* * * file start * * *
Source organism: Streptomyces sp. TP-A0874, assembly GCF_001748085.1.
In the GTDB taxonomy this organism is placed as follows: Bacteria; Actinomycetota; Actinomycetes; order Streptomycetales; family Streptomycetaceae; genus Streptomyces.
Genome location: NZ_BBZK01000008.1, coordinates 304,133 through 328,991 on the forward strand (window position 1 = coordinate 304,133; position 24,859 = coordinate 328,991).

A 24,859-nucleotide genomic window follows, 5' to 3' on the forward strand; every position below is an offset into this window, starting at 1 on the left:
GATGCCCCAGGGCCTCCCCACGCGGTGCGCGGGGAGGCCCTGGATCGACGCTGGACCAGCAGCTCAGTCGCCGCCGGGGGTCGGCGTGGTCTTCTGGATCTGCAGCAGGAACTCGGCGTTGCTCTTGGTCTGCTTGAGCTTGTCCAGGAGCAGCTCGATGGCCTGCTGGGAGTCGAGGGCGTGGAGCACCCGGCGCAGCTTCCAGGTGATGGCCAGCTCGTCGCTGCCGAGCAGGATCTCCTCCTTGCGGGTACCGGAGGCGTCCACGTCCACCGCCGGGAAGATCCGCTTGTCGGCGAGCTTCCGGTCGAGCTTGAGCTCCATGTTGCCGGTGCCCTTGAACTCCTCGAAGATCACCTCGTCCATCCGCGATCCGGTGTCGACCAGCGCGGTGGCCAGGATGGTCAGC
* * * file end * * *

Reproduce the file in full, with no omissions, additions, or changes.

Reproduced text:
Source organism: Streptomyces sp. TP-A0874, assembly GCF_001748085.1.
In the GTDB taxonomy this organism is placed as follows: Bacteria; Actinomycetota; Actinomycetes; order Streptomycetales; family Streptomycetaceae; genus Streptomyces.
Genome location: NZ_BBZK01000008.1, coordinates 304,133 through 328,991 on the forward strand (window position 1 = coordinate 304,133; position 24,859 = coordinate 328,991).

A 24,859-nucleotide genomic window follows, 5' to 3' on the forward strand; every position below is an offset into this window, starting at 1 on the left:
GATGCCCCAGGGCCTCCCCACGCGGTGCGCGGGGAGGCCCTGGATCGACGCTGGACCAGCAGCTCAGTCGCCGCCGGGGGTCGGCGTGGTCTTCTGGATCTGCAGCAGGAACTCGGCGTTGCTCTTGGTCTGCTTGAGCTTGTCCAGGAGCAGCTCGATGGCCTGCTGGGAGTCGAGGGCGTGGAGCACCCGGCGCAGCTTCCAGGTGATGGCCAGCTCGTCGCTGCCGAGCAGGATCTCCTCCTTGCGGGTACCGGAGGCGTCCACGTCCACCGCCGGGAAGATCCGCTTGTCGGCGAGCTTCCGGTCGAGCTTGAGCTCCATGTTGCCGGTGCCCTTGAACTCCTCGAAGATCACCTCGTCCATCCGCGATCCGGTGTCGACCAGCGCGGTGGCCAGGATGGTCAGC